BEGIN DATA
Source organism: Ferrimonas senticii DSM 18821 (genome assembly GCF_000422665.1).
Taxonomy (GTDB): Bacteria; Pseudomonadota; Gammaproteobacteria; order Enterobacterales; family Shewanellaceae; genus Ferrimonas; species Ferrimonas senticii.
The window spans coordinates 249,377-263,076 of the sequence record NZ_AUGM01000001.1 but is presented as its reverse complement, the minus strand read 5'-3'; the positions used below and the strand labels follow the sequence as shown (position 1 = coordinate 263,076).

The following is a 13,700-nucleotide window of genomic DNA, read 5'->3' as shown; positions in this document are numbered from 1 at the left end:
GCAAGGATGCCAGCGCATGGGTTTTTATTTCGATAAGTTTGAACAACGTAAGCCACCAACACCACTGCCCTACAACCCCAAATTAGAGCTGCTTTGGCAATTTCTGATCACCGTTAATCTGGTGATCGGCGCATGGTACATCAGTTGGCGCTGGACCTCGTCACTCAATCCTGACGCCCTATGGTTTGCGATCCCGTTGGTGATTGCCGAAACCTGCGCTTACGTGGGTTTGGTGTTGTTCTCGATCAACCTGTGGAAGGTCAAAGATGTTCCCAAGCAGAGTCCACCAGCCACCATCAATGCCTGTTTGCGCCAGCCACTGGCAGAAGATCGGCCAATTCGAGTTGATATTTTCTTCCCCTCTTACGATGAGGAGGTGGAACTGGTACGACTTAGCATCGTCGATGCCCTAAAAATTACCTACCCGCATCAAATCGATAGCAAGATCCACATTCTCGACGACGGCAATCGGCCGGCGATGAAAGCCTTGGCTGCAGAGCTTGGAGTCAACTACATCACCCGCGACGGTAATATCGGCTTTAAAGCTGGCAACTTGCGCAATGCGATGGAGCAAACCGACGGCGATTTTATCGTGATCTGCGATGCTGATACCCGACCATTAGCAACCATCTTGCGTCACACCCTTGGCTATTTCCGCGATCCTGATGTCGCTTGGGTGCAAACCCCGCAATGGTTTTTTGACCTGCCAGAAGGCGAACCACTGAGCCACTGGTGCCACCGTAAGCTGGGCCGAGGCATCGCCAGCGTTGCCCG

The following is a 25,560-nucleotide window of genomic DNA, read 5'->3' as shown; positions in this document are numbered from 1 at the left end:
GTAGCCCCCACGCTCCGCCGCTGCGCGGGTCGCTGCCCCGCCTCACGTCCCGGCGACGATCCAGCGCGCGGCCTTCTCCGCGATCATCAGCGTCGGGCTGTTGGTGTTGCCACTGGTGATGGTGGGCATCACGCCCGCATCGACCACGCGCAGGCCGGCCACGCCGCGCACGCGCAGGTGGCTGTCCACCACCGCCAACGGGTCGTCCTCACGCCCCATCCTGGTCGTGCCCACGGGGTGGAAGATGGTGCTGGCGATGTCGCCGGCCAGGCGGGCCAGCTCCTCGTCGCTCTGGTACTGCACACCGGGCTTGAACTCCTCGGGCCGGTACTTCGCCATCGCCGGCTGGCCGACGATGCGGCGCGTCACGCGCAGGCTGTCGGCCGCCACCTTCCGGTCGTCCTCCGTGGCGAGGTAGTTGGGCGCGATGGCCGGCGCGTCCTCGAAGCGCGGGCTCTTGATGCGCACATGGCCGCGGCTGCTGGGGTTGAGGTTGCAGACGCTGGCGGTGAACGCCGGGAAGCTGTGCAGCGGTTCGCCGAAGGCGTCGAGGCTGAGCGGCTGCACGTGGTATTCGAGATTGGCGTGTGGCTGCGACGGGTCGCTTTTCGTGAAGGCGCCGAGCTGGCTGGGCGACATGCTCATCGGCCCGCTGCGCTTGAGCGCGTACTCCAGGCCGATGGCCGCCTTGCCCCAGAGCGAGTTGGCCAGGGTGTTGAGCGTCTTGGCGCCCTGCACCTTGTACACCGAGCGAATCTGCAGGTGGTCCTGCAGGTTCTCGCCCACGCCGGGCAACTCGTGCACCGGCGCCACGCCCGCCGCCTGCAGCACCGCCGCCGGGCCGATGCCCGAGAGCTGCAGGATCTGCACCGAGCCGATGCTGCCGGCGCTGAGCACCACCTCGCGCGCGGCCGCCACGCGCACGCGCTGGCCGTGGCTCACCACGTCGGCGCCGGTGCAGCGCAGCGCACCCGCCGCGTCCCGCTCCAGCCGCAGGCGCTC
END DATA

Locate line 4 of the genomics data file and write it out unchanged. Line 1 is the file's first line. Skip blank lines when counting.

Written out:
The following is a 13,700-nucleotide window of genomic DNA, read 5'->3' as shown; positions in this document are numbered from 1 at the left end: